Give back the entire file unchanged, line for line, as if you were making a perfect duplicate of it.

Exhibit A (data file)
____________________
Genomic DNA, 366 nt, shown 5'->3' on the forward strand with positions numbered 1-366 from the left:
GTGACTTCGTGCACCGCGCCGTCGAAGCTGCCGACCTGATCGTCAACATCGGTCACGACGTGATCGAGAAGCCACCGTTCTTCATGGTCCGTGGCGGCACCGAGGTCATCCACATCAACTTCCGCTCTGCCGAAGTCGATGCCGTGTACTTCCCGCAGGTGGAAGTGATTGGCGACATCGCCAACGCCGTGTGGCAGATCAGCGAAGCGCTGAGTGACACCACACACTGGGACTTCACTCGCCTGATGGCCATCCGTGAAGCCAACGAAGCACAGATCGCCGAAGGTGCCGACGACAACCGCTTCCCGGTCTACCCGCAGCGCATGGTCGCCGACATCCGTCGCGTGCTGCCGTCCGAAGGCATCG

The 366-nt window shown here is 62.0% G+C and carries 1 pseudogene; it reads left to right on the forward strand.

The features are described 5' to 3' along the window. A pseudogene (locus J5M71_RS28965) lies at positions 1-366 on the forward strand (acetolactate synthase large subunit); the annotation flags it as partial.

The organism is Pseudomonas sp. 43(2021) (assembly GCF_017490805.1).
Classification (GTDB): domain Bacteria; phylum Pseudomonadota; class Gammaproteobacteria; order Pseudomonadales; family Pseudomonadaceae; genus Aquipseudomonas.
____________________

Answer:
Genomic DNA, 366 nt, shown 5'->3' on the forward strand with positions numbered 1-366 from the left:
GTGACTTCGTGCACCGCGCCGTCGAAGCTGCCGACCTGATCGTCAACATCGGTCACGACGTGATCGAGAAGCCACCGTTCTTCATGGTCCGTGGCGGCACCGAGGTCATCCACATCAACTTCCGCTCTGCCGAAGTCGATGCCGTGTACTTCCCGCAGGTGGAAGTGATTGGCGACATCGCCAACGCCGTGTGGCAGATCAGCGAAGCGCTGAGTGACACCACACACTGGGACTTCACTCGCCTGATGGCCATCCGTGAAGCCAACGAAGCACAGATCGCCGAAGGTGCCGACGACAACCGCTTCCCGGTCTACCCGCAGCGCATGGTCGCCGACATCCGTCGCGTGCTGCCGTCCGAAGGCATCG

The 366-nt window shown here is 62.0% G+C and carries 1 pseudogene; it reads left to right on the forward strand.

The features are described 5' to 3' along the window. A pseudogene (locus J5M71_RS28965) lies at positions 1-366 on the forward strand (acetolactate synthase large subunit); the annotation flags it as partial.

The organism is Pseudomonas sp. 43(2021) (assembly GCF_017490805.1).
Classification (GTDB): domain Bacteria; phylum Pseudomonadota; class Gammaproteobacteria; order Pseudomonadales; family Pseudomonadaceae; genus Aquipseudomonas.